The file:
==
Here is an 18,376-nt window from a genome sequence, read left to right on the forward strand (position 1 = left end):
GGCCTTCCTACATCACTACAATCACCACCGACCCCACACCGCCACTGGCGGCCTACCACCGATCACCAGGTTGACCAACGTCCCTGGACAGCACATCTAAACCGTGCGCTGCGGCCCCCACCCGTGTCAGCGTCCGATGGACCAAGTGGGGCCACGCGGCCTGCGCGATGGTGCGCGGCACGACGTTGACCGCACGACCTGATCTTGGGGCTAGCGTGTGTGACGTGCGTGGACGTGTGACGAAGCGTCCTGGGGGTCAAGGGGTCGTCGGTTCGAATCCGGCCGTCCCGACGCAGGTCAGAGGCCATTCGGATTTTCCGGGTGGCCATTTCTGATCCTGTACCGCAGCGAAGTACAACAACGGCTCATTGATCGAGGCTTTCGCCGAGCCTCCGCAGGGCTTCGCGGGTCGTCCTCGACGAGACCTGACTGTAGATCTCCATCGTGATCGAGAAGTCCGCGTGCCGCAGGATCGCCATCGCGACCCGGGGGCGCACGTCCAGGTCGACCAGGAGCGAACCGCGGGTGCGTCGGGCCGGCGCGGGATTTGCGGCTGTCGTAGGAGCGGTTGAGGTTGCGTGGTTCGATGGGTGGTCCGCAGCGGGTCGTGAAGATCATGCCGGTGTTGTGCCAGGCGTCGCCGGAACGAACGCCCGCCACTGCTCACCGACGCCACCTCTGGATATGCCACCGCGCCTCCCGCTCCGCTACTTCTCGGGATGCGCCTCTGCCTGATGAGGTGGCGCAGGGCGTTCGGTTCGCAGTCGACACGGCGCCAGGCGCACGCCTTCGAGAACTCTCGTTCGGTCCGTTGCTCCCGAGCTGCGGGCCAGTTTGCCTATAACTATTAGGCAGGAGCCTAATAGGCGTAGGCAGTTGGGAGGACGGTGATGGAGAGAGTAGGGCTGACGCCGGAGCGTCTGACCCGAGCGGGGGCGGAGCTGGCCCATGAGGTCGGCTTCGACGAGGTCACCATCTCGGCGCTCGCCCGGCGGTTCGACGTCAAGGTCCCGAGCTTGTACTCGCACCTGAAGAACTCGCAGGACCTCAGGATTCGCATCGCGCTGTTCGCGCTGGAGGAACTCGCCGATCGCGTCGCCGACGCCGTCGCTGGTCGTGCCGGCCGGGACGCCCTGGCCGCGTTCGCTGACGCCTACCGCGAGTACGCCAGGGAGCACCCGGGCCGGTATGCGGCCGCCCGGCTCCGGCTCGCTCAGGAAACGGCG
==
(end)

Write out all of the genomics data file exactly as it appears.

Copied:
Here is an 18,376-nt window from a genome sequence, read left to right on the forward strand (position 1 = left end):
GGCCTTCCTACATCACTACAATCACCACCGACCCCACACCGCCACTGGCGGCCTACCACCGATCACCAGGTTGACCAACGTCCCTGGACAGCACATCTAAACCGTGCGCTGCGGCCCCCACCCGTGTCAGCGTCCGATGGACCAAGTGGGGCCACGCGGCCTGCGCGATGGTGCGCGGCACGACGTTGACCGCACGACCTGATCTTGGGGCTAGCGTGTGTGACGTGCGTGGACGTGTGACGAAGCGTCCTGGGGGTCAAGGGGTCGTCGGTTCGAATCCGGCCGTCCCGACGCAGGTCAGAGGCCATTCGGATTTTCCGGGTGGCCATTTCTGATCCTGTACCGCAGCGAAGTACAACAACGGCTCATTGATCGAGGCTTTCGCCGAGCCTCCGCAGGGCTTCGCGGGTCGTCCTCGACGAGACCTGACTGTAGATCTCCATCGTGATCGAGAAGTCCGCGTGCCGCAGGATCGCCATCGCGACCCGGGGGCGCACGTCCAGGTCGACCAGGAGCGAACCGCGGGTGCGTCGGGCCGGCGCGGGATTTGCGGCTGTCGTAGGAGCGGTTGAGGTTGCGTGGTTCGATGGGTGGTCCGCAGCGGGTCGTGAAGATCATGCCGGTGTTGTGCCAGGCGTCGCCGGAACGAACGCCCGCCACTGCTCACCGACGCCACCTCTGGATATGCCACCGCGCCTCCCGCTCCGCTACTTCTCGGGATGCGCCTCTGCCTGATGAGGTGGCGCAGGGCGTTCGGTTCGCAGTCGACACGGCGCCAGGCGCACGCCTTCGAGAACTCTCGTTCGGTCCGTTGCTCCCGAGCTGCGGGCCAGTTTGCCTATAACTATTAGGCAGGAGCCTAATAGGCGTAGGCAGTTGGGAGGACGGTGATGGAGAGAGTAGGGCTGACGCCGGAGCGTCTGACCCGAGCGGGGGCGGAGCTGGCCCATGAGGTCGGCTTCGACGAGGTCACCATCTCGGCGCTCGCCCGGCGGTTCGACGTCAAGGTCCCGAGCTTGTACTCGCACCTGAAGAACTCGCAGGACCTCAGGATTCGCATCGCGCTGTTCGCGCTGGAGGAACTCGCCGATCGCGTCGCCGACGCCGTCGCTGGTCGTGCCGGCCGGGACGCCCTGGCCGCGTTCGCTGACGCCTACCGCGAGTACGCCAGGGAGCACCCGGGCCGGTATGCGGCCGCCCGGCTCCGGCTCGCTCAGGAAACGGCG